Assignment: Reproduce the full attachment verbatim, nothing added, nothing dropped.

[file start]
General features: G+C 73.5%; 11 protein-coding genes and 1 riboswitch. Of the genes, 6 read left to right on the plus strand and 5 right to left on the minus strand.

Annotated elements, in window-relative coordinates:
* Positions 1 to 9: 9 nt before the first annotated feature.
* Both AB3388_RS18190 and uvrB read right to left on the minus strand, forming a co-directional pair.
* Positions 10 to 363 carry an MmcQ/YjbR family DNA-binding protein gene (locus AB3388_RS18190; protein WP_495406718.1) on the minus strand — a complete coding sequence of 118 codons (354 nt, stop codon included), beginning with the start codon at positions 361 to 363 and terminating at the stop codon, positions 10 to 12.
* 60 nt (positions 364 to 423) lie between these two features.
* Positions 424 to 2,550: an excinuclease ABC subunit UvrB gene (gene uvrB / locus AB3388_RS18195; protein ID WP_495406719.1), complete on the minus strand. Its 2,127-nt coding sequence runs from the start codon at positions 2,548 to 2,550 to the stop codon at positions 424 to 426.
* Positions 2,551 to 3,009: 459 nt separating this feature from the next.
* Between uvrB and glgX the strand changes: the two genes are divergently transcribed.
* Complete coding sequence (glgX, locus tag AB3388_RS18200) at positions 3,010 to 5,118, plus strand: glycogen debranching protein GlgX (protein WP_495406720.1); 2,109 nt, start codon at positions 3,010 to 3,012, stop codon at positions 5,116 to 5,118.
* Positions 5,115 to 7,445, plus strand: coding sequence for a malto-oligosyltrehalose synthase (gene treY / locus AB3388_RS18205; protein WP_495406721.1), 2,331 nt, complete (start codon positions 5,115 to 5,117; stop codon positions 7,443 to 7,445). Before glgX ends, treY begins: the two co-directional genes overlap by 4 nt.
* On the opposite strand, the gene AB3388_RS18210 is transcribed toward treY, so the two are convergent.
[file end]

General features: G+C 73.5%; 11 protein-coding genes and 1 riboswitch. Of the genes, 6 read left to right on the plus strand and 5 right to left on the minus strand.

Annotated elements, in window-relative coordinates:
* Positions 1 to 9: 9 nt before the first annotated feature.
* Both AB3388_RS18190 and uvrB read right to left on the minus strand, forming a co-directional pair.
* Positions 10 to 363 carry an MmcQ/YjbR family DNA-binding protein gene (locus AB3388_RS18190; protein WP_495406718.1) on the minus strand — a complete coding sequence of 118 codons (354 nt, stop codon included), beginning with the start codon at positions 361 to 363 and terminating at the stop codon, positions 10 to 12.
* 60 nt (positions 364 to 423) lie between these two features.
* Positions 424 to 2,550: an excinuclease ABC subunit UvrB gene (gene uvrB / locus AB3388_RS18195; protein ID WP_495406719.1), complete on the minus strand. Its 2,127-nt coding sequence runs from the start codon at positions 2,548 to 2,550 to the stop codon at positions 424 to 426.
* Positions 2,551 to 3,009: 459 nt separating this feature from the next.
* Between uvrB and glgX the strand changes: the two genes are divergently transcribed.
* Complete coding sequence (glgX, locus tag AB3388_RS18200) at positions 3,010 to 5,118, plus strand: glycogen debranching protein GlgX (protein WP_495406720.1); 2,109 nt, start codon at positions 3,010 to 3,012, stop codon at positions 5,116 to 5,118.
* Positions 5,115 to 7,445, plus strand: coding sequence for a malto-oligosyltrehalose synthase (gene treY / locus AB3388_RS18205; protein WP_495406721.1), 2,331 nt, complete (start codon positions 5,115 to 5,117; stop codon positions 7,443 to 7,445). Before glgX ends, treY begins: the two co-directional genes overlap by 4 nt.
* On the opposite strand, the gene AB3388_RS18210 is transcribed toward treY, so the two are convergent.